Benefits of a regular vs irregular rhythm-based training programme on physical fitness and motor skills in obese girls
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The aim of the current study was to examine the impact of a physical exercise programme including rhythmic elements (regular and irregular tempos) on physiological variables, motor skills (MS), and jump performances in obese girls.
Thirty-six obese girls (age: 10.4 ± 0.9 years, body mass: 58.7 ± 4.0 kg, height: 1.37 ± 0.04 m, body mass index: 31.2 ± 2.1) participated in three weekly physical exercise sessions for 6 weeks, with each session consisting of basic fundamental locomotor movements. The participants were divided into two groups: a control group (CG) and an experimental group (EG). CG performed the exercise in a quiet setting (i.e., without rhythmic accompaniment), whereas regular and irregular rhythmic accompaniments were prescribed in EG. The physical exercise programme included three sessions per week for 6 weeks. Each session was composed of three parts: 15 min of warm-up, followed by 40 min of exercises based on basic locomotor movements (i.e., running, hopping, skipping, jumping, leaping, sliding, galloping, throwing, catching, kicking, dribbling, and striking) and then 5 min of stretching. Each exercise was demonstrated by the teacher. Before and after the intervention period, cardiovascular measures (i.e., resting blood pressures, recovery for heart rate and systolic blood pressure, and recovery rate-pressure product) were made and five MS (i.e., running, hopping, leaping, jumping and dribbling) were evaluated in two conditions (i.e., during exercise with regular and irregular tempos). Moreover, performances on vertical jump tests (squat and countermovement jump tests) were measured.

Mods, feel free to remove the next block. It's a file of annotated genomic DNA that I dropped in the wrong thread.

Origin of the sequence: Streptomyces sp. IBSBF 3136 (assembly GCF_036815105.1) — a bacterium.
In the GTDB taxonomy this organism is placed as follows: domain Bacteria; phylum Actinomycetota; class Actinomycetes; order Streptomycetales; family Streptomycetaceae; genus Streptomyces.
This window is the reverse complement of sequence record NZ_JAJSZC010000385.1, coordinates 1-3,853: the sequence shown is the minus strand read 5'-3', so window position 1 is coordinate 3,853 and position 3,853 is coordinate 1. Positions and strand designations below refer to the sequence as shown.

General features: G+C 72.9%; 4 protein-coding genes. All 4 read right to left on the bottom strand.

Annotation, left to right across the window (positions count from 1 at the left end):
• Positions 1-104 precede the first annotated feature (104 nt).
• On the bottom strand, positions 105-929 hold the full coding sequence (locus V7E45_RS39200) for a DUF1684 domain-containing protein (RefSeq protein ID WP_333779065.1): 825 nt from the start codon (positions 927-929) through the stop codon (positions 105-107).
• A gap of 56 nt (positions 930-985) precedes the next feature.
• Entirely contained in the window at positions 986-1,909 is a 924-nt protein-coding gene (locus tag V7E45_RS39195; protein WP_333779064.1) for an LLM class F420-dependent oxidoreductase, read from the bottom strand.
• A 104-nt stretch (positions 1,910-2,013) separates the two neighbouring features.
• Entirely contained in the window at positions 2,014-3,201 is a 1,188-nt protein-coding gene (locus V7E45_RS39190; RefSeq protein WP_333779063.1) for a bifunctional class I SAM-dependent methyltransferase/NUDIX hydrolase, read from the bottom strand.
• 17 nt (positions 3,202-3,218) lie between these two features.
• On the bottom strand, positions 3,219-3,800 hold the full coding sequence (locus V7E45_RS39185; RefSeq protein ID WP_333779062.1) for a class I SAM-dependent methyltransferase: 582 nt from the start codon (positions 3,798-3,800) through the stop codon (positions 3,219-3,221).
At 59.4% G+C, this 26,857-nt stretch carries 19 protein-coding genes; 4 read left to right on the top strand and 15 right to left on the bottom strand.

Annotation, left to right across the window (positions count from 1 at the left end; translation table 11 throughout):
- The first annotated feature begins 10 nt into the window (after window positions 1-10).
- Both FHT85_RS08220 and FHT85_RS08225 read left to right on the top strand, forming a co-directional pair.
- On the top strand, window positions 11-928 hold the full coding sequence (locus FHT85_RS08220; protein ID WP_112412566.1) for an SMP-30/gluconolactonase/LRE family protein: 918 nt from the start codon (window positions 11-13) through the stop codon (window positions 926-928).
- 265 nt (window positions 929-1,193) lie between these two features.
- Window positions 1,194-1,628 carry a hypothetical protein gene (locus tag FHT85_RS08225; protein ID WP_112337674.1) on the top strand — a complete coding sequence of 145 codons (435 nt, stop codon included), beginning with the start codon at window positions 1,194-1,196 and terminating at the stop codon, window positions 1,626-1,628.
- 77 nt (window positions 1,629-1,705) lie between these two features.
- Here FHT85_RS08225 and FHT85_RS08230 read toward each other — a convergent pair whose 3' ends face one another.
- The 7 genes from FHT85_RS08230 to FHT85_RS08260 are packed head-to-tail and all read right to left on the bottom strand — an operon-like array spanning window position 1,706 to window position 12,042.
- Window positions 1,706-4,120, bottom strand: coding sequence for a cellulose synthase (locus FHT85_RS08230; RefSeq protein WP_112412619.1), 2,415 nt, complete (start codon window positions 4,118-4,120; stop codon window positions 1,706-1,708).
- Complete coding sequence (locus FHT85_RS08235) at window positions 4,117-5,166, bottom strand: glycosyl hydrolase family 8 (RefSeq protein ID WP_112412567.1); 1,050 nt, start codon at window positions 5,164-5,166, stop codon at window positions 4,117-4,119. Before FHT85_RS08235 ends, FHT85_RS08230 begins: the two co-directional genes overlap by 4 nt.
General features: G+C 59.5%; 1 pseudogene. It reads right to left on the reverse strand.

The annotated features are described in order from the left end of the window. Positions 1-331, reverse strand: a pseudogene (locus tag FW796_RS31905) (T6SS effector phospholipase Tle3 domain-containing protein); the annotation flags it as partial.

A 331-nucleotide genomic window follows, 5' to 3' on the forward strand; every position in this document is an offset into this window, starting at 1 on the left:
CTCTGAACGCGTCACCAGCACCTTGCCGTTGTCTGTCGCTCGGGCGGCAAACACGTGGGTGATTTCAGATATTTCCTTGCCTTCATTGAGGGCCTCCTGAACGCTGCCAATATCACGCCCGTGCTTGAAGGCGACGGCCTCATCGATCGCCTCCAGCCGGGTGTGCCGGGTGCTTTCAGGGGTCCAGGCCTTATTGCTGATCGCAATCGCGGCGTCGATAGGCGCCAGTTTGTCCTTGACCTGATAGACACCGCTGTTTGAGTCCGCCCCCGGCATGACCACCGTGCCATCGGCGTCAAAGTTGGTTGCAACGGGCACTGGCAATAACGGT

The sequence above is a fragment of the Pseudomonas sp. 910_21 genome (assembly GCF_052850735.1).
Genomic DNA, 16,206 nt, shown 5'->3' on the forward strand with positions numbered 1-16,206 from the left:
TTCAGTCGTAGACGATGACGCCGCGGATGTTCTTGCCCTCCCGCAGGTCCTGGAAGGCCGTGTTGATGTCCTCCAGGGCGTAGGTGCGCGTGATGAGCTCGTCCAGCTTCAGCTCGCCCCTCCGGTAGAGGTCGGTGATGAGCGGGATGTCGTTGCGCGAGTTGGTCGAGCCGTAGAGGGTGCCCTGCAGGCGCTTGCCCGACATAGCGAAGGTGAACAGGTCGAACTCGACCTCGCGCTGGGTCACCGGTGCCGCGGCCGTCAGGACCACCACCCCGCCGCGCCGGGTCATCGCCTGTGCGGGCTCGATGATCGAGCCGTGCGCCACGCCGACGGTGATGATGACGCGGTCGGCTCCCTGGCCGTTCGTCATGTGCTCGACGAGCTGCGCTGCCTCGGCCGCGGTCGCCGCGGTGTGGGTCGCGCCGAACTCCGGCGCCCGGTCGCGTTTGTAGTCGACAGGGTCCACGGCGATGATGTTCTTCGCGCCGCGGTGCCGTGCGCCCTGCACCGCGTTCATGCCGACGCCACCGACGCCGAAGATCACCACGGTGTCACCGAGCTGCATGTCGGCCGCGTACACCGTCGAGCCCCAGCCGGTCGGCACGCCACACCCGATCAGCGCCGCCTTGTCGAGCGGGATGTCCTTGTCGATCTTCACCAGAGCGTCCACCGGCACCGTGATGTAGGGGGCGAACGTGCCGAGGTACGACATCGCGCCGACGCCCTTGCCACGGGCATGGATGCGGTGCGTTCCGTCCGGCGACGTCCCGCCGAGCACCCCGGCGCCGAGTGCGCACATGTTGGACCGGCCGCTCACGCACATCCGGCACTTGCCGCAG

EG exhibited greater improvement in MS with a regular tempo (and sometimes an irregular tempo), cardiovascular components, and jump performances.
These findings demonstrate that physical exercise at various tempos is useful for improving physical fitness, developing MS, and thus probably preventing obesity complications.
KeywordsPhysical exercise Music Tempo Obesity Child
We are most grateful to the school’s children and the volunteer physical education teachers who so graciously gave time from their busy schedules, to contribute to the completion of this study over such a time period.
This study has not been funded.
Compliance with ethical standards
Conflict of interest
The authors declare that they have no conflict of interest.
All testing procedures were in line with the Declaration of Helsinki.
All volunteered to take part in the study, and each parent or legal guardian signed an informed consent form agreeing to their child’s participation.
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